In the 1977 Czechoslovakia World Junior Championship, Festisov helped lead the Soviets to a perfect 7-0 record, and was named the tournament’s best defenceman. Remarkably, he managed to accomplish the same feat for a second-straight tournament in 1978.
Related: World Juniors’ History is Filled with Junior-A Standouts
No other player has won three gold medals and has been named the defenceman of the tournament twice; meaning the gold standard Festisov set has remained intact to this day.
Number 2: Pavel Bure
Pavel Bure, “The Russian Rocket,” is the greatest goal scorer in World Junior history. He’s the only player to score a goal per game in each of the three tournaments he participated in, and his 27 goals still stand as the tournament record.
Related: 7 Predictions for the 2021 World Junior Championship
In addition to his prolific goal scoring, he posted a total of 12 assists throughout the three tournaments. Combined, this is a total of 39 points in 21 games played, which ranks third all-time behind Peter Forsberg and Robert Reichel.
Bure participated in the tournament for three years from 1989 to 1991, taking home one gold medal and two silver medals. He was named the forward of the tournament in 1989, tying Jeremy Roenick for first in goals; subsequently, in 1991, he led the tournament in goals.
Number One: Vladimir Krutov
]Vladimir Krutov — “The Tank” — is the greatest player in Russia’s WJC history. He simply dominated in each of the two tournaments he played in, 1979 and 1980. The Soviet Union won gold both times, and he led each tournament in points (14 points in ’79 and 11 in ’80). As a result of this, Krutov was named the best forward in both tournaments, and remains the only player to win the award twice.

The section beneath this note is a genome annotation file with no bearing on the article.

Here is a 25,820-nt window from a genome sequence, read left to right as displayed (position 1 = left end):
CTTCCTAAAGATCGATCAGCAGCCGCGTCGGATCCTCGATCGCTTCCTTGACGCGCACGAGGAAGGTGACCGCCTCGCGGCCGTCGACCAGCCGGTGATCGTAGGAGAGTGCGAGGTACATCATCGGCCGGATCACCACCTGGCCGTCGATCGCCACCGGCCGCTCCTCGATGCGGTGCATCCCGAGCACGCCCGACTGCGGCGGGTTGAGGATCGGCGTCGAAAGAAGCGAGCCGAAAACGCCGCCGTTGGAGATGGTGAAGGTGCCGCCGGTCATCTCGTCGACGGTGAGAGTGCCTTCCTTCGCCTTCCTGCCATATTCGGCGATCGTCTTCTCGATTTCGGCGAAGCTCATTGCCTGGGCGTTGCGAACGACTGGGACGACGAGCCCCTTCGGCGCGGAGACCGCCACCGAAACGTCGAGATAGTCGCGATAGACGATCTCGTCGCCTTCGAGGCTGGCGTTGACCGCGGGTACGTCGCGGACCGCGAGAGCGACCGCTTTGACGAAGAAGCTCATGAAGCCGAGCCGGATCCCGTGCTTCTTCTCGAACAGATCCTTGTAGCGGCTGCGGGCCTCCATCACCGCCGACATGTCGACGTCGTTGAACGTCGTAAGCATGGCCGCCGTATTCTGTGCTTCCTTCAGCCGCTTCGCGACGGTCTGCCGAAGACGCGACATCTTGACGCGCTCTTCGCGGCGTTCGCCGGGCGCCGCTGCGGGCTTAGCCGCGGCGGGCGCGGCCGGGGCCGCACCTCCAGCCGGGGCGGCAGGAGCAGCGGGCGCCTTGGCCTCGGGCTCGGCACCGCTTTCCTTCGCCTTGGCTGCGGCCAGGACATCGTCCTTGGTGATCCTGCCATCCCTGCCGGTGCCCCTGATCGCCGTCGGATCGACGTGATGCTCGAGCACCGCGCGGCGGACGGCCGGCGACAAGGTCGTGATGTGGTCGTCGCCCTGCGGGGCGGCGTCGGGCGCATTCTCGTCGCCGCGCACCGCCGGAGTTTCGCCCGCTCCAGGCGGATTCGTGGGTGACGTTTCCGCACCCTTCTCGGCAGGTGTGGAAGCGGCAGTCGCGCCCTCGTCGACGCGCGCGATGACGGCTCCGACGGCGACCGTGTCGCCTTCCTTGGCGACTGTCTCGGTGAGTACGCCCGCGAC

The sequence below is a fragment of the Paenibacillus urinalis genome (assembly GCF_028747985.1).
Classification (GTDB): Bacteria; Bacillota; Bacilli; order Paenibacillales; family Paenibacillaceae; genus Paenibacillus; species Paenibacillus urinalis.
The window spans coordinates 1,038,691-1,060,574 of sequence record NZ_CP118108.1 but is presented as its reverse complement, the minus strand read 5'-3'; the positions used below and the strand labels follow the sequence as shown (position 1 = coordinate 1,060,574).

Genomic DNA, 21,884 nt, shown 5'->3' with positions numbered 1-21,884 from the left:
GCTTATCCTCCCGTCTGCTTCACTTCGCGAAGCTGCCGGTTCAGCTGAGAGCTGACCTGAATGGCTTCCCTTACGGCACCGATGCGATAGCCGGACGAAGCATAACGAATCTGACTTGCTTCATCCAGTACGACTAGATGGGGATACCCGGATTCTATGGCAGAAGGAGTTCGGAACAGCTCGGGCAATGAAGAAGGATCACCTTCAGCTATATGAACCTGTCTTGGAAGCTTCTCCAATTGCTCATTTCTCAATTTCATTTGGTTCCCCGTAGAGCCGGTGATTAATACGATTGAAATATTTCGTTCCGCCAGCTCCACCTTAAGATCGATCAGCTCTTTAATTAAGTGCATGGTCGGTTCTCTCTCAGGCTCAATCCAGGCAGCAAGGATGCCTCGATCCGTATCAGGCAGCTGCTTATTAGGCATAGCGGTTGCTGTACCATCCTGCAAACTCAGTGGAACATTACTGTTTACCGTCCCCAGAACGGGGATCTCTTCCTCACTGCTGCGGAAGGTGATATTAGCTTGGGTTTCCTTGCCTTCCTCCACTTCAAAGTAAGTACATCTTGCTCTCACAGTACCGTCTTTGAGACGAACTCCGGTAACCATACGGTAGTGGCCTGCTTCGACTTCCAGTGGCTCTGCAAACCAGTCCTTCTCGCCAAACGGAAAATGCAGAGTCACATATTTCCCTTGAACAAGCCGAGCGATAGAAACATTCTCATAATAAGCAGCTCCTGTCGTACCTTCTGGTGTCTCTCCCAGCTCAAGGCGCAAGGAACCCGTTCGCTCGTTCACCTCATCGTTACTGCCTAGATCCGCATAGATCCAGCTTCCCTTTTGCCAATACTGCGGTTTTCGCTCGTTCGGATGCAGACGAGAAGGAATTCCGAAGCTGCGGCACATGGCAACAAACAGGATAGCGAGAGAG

Krutov’s 2.273 points-per-game rate ranks first among Russians, which ranks 12th in tournament history. (Soviet-born Viktor Shkurdyuk had a better points-per-game ratio than Krutov, but he’s from Ukraine.) Krutov dominated the scoresheet every time he played in the WJC — he led his team to two gold medals, and he is the only player to win forward of the tournament twice. He is undoubtedly the greatest Russian player in WJC history.
A Rich History of Success
Russia has produced numerous WJC superstars. Although all of the players mentioned here played for the Soviet Union team, more modern players, including Alex Ovechkin and Evgeni Malkin, have had fantastic tournament showings as well. Russia is always a threat in the WJC, and perhaps their 2021 team will see the next Russian superstar emerge.
Stats are per: QuantHockey
All the 2021 World Junior Championship Team Information:
Austria — Team Preview — Roster
Canada — Team Preview — Roster
Czech Republic — Team Preview — Roster
Finland — Team Preview — Roster
Germany — Team Preview — Roster
Russia — Team Preview — Roster
Slovakia — Team Preview — Roster
Sweden — Team Preview — Roster
Switzerland — Team Preview — Roster
USA — Team Preview — Roster
Selection Camp Invites by NHL Team
Draft Eligible Players to Watch
One Player to Watch for Each World Junior Team
7 Predictions for the 2021 World Junior Championship